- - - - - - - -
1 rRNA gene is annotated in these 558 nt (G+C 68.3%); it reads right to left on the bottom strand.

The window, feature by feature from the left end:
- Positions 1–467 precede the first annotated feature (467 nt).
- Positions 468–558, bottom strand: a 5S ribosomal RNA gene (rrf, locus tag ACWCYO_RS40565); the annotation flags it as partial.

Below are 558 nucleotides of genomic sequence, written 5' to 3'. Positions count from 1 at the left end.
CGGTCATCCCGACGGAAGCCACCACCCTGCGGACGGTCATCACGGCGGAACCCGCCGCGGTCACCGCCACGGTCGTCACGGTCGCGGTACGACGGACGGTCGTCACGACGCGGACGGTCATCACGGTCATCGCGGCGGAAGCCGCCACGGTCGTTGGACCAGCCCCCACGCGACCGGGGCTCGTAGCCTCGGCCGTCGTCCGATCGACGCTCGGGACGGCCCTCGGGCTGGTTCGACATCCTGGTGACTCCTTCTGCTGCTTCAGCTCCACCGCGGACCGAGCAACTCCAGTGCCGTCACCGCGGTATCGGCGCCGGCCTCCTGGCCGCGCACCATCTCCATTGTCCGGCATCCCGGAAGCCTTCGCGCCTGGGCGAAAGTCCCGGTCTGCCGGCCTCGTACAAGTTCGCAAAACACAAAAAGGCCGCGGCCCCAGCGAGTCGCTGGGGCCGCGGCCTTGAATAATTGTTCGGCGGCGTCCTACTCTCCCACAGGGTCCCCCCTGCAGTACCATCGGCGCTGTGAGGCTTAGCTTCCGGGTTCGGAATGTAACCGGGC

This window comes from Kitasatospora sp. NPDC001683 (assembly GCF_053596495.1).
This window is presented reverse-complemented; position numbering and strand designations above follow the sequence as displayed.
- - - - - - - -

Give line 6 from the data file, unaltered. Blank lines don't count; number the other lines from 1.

CGGTCATCCCGACGGAAGCCACCACCCTGCGGACGGTCATCACGGCGGAACCCGCCGCGGTCACCGCCACGGTCGTCACGGTCGCGGTACGACGGACGGTCGTCACGACGCGGACGGTCATCACGGTCATCGCGGCGGAAGCCGCCACGGTCGTTGGACCAGCCCCCACGCGACCGGGGCTCGTAGCCTCGGCCGTCGTCCGATCGACGCTCGGGACGGCCCTCGGGCTGGTTCGACATCCTGGTGACTCCTTCTGCTGCTTCAGCTCCACCGCGGACCGAGCAACTCCAGTGCCGTCACCGCGGTATCGGCGCCGGCCTCCTGGCCGCGCACCATCTCCATTGTCCGGCATCCCGGAAGCCTTCGCGCCTGGGCGAAAGTCCCGGTCTGCCGGCCTCGTACAAGTTCGCAAAACACAAAAAGGCCGCGGCCCCAGCGAGTCGCTGGGGCCGCGGCCTTGAATAATTGTTCGGCGGCGTCCTACTCTCCCACAGGGTCCCCCCTGCAGTACCATCGGCGCTGTGAGGCTTAGCTTCCGGGTTCGGAATGTAACCGGGC